Investigating Innovation in Free/Libre Open Source Software Development Teams


We propose a social science study in the context of software development to advance our understanding of fundamental processes of learning, process change and product innovation in distributed teams. Our study addresses the general research question: How do members of distributed technology-supported teams of Free/Libre Open Source Software (FLOSS) developers learn to improve their performance by forming shared mental models, individual roles, informal norms and formal rules and how do these structures guide effective behaviours leading to innovations? This question is important because organizational work is increasingly performed by distributed teams of interdependent knowledge workers. These teams have many benefits, but the distance (geographic, organizational and social) between members challenges team members to create the shared understandings and social structures necessary to be effective. But as yet, research and practitioner communities know little about the dynamics of learning and innovation in distributed teams.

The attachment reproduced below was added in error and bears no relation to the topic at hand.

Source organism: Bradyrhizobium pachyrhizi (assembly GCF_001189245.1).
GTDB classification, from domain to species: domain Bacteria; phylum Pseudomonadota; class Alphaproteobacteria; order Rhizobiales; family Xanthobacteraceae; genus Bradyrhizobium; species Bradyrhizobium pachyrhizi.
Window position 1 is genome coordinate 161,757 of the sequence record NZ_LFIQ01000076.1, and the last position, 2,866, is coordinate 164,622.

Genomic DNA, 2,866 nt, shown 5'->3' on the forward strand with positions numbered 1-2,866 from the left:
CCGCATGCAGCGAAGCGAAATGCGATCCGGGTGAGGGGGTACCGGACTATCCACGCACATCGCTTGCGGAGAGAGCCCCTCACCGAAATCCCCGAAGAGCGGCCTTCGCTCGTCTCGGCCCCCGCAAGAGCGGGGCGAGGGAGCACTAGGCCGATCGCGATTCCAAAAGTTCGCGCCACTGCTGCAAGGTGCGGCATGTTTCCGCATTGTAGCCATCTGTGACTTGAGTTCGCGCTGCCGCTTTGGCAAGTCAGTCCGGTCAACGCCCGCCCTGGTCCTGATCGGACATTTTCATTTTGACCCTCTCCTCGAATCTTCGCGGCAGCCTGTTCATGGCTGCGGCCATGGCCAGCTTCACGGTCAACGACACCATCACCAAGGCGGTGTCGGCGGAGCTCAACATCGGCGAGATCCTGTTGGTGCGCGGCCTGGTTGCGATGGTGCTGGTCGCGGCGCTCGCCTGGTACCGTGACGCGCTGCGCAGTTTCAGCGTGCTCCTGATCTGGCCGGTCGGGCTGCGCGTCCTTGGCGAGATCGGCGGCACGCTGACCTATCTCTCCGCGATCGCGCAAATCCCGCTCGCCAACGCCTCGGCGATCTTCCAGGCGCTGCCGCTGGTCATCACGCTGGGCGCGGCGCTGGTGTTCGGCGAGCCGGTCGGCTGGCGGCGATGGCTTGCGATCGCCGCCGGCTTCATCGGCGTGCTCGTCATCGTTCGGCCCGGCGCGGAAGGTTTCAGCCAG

To answer our research question, we will conduct a longitudinal in-depth study identifying and comparing the formation, learning and innovation processes of distributed teams of FLOSS developers. The proposed research will be guided by an advisory board of FLOSS developers to ensure relevance and to help promote diffusion of our findings into practice. We will study how these distributed groups develop shared mental models to guide members’ behavior, roles to mediate access to resources, and norms and rules to shape action, as well as the processes by which independent, geographically-dispersed individuals are socialized into teams. As a basis for this study, we develop a conceptual framework that uses a structurational perspective to integrate research on team behaviour, organizational learning, communities of practice and shared mental models. We will utilize qualitative data analysis of team interactions, observation and interview data to investigate these processes. We will also use social network analysis to study the socialization process of members and change in roles over time.

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